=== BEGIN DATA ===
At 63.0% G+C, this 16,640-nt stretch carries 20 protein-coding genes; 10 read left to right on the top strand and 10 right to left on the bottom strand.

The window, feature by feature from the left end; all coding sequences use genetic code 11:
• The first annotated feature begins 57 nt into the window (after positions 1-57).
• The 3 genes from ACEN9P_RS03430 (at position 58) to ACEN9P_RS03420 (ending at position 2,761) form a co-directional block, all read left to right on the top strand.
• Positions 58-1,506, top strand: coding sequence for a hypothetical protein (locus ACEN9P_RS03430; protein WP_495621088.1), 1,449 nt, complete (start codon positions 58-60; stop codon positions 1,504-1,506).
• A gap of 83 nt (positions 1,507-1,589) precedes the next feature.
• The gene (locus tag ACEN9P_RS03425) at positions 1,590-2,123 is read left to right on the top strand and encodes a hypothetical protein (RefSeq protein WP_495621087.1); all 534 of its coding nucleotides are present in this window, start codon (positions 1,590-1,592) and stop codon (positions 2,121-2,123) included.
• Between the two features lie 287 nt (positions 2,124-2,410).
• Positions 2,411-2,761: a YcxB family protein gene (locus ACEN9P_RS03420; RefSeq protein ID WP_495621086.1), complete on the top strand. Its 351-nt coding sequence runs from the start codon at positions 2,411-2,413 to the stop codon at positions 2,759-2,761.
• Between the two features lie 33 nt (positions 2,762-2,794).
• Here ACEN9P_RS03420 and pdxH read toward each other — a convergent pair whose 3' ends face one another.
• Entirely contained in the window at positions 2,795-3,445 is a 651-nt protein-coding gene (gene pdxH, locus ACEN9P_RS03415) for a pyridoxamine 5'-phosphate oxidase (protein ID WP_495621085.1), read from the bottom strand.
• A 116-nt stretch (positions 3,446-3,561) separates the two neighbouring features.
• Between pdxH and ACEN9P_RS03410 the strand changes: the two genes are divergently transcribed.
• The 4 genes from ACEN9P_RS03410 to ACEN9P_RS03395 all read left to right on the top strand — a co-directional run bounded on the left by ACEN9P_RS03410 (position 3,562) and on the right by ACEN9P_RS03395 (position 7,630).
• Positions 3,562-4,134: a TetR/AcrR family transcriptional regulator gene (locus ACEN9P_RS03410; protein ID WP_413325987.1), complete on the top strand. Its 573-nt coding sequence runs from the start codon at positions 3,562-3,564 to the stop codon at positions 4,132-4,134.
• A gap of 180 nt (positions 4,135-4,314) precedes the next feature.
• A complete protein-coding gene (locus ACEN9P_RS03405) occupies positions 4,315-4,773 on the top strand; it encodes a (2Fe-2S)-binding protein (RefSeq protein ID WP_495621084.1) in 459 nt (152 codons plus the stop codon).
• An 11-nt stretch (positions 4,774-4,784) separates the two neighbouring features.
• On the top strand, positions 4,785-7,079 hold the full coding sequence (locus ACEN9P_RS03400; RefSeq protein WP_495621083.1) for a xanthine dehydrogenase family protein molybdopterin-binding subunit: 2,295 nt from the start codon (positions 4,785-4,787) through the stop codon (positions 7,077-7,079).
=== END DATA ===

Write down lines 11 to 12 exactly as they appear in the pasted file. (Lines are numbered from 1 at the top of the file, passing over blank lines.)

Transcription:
• Here ACEN9P_RS03420 and pdxH read toward each other — a convergent pair whose 3' ends face one another.
• Entirely contained in the window at positions 2,795-3,445 is a 651-nt protein-coding gene (gene pdxH, locus ACEN9P_RS03415) for a pyridoxamine 5'-phosphate oxidase (protein ID WP_495621085.1), read from the bottom strand.